Perhaps the most important insight here for advertising is the realization that in building or sustaining a positive brand attitude, to adequately address the originating motivation involved a dynamic sequence of emotional responses should be elicited. It would be inappropriate to think in terms of only a single emotion, or more precisely a single emotional state. What is likely to be involved is a transfer from one emotional state to another, and this must be implied or represented in the advertising. 'Oh, no, look at those stains on my new shirt’ (mild anxiety). 'Look, the advertised brand got the stain out’ (relief). This should be a very familiar scenario for every detergent or cleanser advert ever run. And it should underscore the fact that a sequence of emotion is involved (a point all too often ignored by both academic and practitioner advertising research).


Let us now turn our attention specifically to emotional responses in advertising. Emotional stimuli should be included in adverts in order to serve an underlying purchase or usag motivation, where motivation is defined as a behavioural energizing mechanism. It is this emotional energy that affects brand attitude communication effects. At the low involvement level, when dealing with negatively motivated behaviour, emotion will operate directly upon brand attitude, but when dealing with positively motivated behaviour, emotion will operate on brand attitude indirectly through attitude toward the advertising. This is why it is essential that advertising dealing with positive motives must be seen as 'emotionally authentic.’

These two dimensions of involvement and motivation are what define the brand attitude quadrants of the original 'grid’ theory of Rossiter and Percy (1984). In their view, involvement is defined in terms of risk, either fiscal or psychological. The fundamental difference between low and high involvement advertising is that in terms of processing, low involvement advertising only requires attention and learning, but with high involvement advertising one must also accept the message as true. As a result, it is easier to process low involvement advertising because the target audience does not need to be convinced by the benefit claim, they only need to have their curiosity aroused.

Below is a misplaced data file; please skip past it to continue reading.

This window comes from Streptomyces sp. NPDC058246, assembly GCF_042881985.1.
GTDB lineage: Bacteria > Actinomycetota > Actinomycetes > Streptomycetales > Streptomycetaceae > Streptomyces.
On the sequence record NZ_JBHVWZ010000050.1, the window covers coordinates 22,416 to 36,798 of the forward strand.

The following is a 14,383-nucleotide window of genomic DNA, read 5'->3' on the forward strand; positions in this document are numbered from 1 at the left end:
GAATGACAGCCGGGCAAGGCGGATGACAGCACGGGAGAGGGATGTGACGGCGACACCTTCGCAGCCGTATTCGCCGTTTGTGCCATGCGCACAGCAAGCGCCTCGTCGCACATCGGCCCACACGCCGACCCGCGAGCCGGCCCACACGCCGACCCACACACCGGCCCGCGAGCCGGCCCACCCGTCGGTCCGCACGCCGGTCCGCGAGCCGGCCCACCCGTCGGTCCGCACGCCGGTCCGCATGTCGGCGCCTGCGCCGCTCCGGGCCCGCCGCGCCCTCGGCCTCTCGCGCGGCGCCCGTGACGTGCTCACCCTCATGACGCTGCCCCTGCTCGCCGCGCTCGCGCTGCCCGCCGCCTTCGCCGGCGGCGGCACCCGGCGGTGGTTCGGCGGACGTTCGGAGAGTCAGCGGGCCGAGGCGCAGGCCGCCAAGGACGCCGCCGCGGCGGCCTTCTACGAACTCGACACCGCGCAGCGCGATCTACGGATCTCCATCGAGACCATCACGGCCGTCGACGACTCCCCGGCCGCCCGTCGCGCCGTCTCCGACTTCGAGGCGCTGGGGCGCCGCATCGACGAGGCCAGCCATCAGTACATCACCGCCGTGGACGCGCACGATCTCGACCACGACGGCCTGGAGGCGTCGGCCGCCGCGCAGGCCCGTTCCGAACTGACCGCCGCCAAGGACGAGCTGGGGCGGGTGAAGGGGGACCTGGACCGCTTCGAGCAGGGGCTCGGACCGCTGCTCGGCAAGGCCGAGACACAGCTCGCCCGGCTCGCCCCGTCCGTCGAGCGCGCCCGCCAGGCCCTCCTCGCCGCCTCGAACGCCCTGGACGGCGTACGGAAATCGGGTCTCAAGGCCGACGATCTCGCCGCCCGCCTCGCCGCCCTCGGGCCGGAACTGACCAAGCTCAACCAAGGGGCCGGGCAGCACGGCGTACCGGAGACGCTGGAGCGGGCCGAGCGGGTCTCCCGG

The relative contribution of the emotional component of the benefit claim will differ significantly according to the motivational aspect of the brand attitude. Specifically, when dealing with low involvement/informational (i.e. negative originating motives) advertising the emotional portrayal of the motivation itself is not as important as adequate benefit claim support. Information must be provided that satisfies the need, 'solves’ the problem being addressed. Emotion in this case will be largely confined to energizing the processing of the message, and the correct emotional sequence will facilitate this. In the low involvement/transformational (i.e. positive originating motives) case, however, the correct emotional portrayal of the motivation is critical to the delivery of the message. Emotional responses stimulated by creative elements within low involvement advertising facilitate learning.

Rossiter and Percy (1987) proposed a set of specific emotional sequences that might be associated with particular positive and negative motivation in advertising. In their original formulation they are careful to remind us that these hypothesized emotional sequence are just that: typical emotions that might be used in advertising to elicit an emotional response that will help stimulate the motivation. There is no doubt that advertising, like any stimulus, will elicit emotional responses, and that these will be related to motivations. But as noted earlier, emotional responses are specific, not general. Nevertheless, certain categories of emotional response sequences do seem to make sense. To reflect a negative motivation, for example, they suggest an emotional sequence such as 'annoyedBrelieved’ (problem removal) or 'fearfulBrelaxed’ (problem avoidance); and to stimulate positive motivations emotional sequences such as 'dull (or neutral)Bjoyful’ (sensory gratification) or 'apprehension (or neutral)Bflattered’ (social approval). The debt to Russell and Pratt in this formulation should be clear.

Low Involvement/Informational Advertising